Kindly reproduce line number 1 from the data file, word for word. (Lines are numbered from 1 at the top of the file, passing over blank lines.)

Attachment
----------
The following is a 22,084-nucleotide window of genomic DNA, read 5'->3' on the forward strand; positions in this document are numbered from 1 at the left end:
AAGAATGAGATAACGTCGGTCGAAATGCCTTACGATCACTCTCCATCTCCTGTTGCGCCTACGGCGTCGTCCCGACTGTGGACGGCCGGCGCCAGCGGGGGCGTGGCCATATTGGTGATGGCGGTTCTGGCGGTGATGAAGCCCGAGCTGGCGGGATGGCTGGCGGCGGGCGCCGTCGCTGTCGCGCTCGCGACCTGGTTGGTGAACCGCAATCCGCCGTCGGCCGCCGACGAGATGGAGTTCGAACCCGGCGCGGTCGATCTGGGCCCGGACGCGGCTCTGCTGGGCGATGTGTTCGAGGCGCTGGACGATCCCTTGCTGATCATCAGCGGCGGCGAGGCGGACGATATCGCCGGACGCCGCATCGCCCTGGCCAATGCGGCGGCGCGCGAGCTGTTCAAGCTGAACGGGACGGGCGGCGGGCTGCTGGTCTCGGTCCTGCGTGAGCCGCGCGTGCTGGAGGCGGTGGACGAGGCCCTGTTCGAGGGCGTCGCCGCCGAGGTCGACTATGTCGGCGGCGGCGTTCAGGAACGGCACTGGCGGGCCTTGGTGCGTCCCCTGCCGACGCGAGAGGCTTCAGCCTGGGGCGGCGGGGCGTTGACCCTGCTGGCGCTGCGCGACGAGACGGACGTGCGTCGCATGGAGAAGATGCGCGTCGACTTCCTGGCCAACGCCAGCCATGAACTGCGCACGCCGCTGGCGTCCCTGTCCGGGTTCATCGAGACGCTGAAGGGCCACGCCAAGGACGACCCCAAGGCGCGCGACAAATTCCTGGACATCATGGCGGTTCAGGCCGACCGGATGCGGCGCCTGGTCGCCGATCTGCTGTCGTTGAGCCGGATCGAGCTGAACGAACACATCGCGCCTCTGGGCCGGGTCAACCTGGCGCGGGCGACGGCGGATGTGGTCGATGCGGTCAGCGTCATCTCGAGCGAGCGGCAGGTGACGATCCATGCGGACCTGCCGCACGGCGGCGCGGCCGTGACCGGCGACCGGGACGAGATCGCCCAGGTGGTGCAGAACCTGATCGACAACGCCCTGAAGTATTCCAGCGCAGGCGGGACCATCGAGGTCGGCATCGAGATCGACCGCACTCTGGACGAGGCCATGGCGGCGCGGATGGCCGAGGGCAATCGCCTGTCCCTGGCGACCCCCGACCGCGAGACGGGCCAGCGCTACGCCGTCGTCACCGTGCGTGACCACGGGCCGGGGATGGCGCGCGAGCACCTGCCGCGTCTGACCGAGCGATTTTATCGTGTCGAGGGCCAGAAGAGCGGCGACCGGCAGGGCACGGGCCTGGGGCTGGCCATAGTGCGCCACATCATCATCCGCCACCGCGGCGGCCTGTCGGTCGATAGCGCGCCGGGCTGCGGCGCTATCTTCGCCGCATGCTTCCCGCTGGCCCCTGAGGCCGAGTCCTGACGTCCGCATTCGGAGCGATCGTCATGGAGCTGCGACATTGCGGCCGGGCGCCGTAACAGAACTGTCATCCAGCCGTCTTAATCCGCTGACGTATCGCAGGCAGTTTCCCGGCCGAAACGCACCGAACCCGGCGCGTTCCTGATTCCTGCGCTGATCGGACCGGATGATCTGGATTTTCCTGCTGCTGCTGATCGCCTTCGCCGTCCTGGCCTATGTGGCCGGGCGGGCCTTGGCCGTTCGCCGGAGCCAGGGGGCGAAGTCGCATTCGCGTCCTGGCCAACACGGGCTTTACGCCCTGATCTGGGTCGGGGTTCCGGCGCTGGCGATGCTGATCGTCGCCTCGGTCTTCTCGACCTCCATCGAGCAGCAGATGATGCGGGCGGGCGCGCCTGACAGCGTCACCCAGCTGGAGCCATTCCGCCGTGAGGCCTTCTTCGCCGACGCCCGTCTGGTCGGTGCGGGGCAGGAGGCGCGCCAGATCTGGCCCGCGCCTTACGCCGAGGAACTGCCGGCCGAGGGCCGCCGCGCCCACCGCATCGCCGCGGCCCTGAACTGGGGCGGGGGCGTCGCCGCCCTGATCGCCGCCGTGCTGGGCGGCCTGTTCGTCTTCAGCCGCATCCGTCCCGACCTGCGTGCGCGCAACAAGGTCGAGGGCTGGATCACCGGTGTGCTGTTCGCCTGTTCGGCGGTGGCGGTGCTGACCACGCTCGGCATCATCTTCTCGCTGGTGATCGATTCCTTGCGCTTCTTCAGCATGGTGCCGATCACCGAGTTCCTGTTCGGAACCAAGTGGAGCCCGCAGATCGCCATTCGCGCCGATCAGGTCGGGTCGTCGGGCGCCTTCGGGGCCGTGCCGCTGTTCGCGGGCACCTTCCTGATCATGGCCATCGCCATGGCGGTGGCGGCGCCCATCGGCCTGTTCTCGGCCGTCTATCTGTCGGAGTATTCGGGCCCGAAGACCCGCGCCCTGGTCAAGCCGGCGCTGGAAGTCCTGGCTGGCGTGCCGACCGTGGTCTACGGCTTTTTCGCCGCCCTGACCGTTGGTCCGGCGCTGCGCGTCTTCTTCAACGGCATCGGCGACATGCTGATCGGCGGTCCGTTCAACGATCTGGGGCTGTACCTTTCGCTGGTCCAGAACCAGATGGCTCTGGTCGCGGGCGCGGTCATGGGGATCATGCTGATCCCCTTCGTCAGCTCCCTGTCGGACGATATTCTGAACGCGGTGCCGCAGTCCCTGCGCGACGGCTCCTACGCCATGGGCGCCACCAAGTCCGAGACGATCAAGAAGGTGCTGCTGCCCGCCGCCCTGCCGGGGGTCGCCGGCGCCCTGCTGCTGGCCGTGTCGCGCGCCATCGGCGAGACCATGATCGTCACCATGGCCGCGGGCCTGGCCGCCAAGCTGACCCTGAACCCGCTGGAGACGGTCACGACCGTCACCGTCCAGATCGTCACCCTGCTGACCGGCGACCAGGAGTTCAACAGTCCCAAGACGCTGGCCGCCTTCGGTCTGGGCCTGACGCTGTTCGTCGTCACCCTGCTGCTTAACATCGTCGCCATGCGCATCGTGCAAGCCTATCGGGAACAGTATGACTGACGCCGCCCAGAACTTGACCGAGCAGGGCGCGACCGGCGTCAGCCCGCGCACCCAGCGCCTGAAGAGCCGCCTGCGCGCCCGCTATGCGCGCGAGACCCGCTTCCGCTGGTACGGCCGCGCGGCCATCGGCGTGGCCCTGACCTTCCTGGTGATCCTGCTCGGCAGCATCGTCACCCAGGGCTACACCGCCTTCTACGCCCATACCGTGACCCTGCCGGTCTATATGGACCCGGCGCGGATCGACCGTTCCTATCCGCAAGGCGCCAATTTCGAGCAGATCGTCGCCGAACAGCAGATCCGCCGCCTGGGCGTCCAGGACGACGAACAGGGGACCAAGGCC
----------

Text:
The following is a 22,084-nucleotide window of genomic DNA, read 5'->3' on the forward strand; positions in this document are numbered from 1 at the left end: